You can't save the map at gypsymaps.com because the map is dynamically generated from data requested from the server.

 

There's always a way to do these things -- I have the script files saved but I can;t make heads or tails of the code.

 

example: If I could fake my screen resolution to an enormous # of pixels, e.g. 30000 x 30000 and maximize firefox to that size I could view the entire map and just print the screen and paste it.

Link to comment
Share on other sites

I happen to have an older version of one of those. It still has Flushing Airport.

 

Dude, you should have the MTA license your map...you could make some SERIOUS money! :P

Link to comment
Share on other sites

What about Google maps transit option? That map is way more accurate than I thought it would be. I didn't know that the QBL turned off Queens Blvd onto Broadway, at about Grand Ave., until I saw that overlay. I also learned that most of the system runs directly under a street. Plus, the orientation is right.

Link to comment
Share on other sites

Yeah Google Maps is pretty accurate. As for Grand Avenue, most of the station is not underneath a street so that is why it has those concrete pillars and curtain walls between the tracks. If you walk down Broadway from Queens Boulevard, and look at down 51 Avenue, Corona Avenue, and Saint James Avenue, note how the vents are in the middle of the block, as opposed to under Broadway.

 

Another interesting example is around Steinway Street. Most maps have the station at Broadway and Steinway Street, however right underneath that intersection, the subway does not run there. The entrance to that station is about 250 feet or so past Broadway, and the northernmost part of the station is about 90 feet or so past the entrance. The station stretches down to between 34 and 35 Avenue underneath Steinway Street. Also, on 41 Street between Broadway and 34 Avenue, you could see the vents as the tunnel starts to curve towards Steinway.

Link to comment
Share on other sites

Yup. Or how the Ditmars Blvd station doesn't quite reach Ditmars Blvd. We notice the nuances.

It's supposed to curve to the right and run along Ditmars Boulevard to meet up with the (7) at 111 Street before continuing southeast and then curving northeast. :(

Link to comment
Share on other sites

It's supposed to curve to the right and run along Ditmars Boulevard to meet up with the (7) at 111 Street before continuing southeast and then curving northeast. :(

 

Interesting... was that originally the plan when the line was built or was it thought of later in the system expansion plans of the 20s - 30s?

Link to comment
Share on other sites

(Post truncated for space)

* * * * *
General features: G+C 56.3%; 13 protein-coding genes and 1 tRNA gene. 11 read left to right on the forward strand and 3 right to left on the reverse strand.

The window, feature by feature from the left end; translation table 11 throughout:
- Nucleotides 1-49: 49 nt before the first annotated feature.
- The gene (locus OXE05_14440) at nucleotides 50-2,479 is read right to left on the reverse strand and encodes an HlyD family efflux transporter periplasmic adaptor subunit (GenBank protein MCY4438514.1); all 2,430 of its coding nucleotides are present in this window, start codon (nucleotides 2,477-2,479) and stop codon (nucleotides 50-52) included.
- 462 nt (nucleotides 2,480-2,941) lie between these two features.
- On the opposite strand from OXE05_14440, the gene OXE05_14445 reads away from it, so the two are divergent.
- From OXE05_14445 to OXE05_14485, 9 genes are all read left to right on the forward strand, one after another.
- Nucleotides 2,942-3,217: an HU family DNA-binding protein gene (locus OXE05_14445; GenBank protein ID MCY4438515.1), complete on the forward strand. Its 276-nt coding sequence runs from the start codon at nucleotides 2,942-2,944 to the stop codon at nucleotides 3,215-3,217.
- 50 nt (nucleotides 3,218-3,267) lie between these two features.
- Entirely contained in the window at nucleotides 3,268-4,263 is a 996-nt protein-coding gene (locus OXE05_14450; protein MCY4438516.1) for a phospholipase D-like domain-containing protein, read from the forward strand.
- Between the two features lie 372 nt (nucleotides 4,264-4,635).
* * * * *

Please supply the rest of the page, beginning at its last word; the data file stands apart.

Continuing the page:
...With adobe illustrator, here's the approach I would take:

 

  • [*]Layer for basic geographical information (e.g., green shapes for parks, blue for bodies of water, light yellow for regular land, and white lines for streets). I would take the painstaking job of copying and pasting screenshots of maps from Google, Bing, or Yahoo! and then tracing them, but I'd be much happier if this geographical information were downloadable in a manipulable format (as a collection of points, vectors, and strings) to be converted to a map via a custom-made program. Anything is faster than doing it by hand...

 

I've actually followed that process in making my maps. I begun my creating a Google Map quilt of the city and surrounding areas and saving that as a layer to work over. Then I created other layers above it, one for water, one for the borough's land masses, one for streets, one for each trunk line (for easier editing/modifications), one for each railroad, one for symbols and text, and so on.

Link to comment
Share on other sites

I've actually followed that process in making my maps. I begun my creating a Google Map quilt of the city and surrounding areas and saving that as a layer to work over. Then I created other layers above it, one for water, one for the borough's land masses, one for streets, one for each trunk line (for easier editing/modifications), one for each railroad, one for symbols and text, and so on.

My reason for the approach was to eventually export it to a format that could be used in a custom software program. I export each layer as a single image (or collection of images) containing different details of the map and have the software renderer decide which layers to show based on options selected or the view (much like all the online maps out there).

Link to comment
Share on other sites

Archived

This topic is now archived and is closed to further replies.


×
×
  • Create New...

Important Information

By using this site, you agree to our Terms of Use.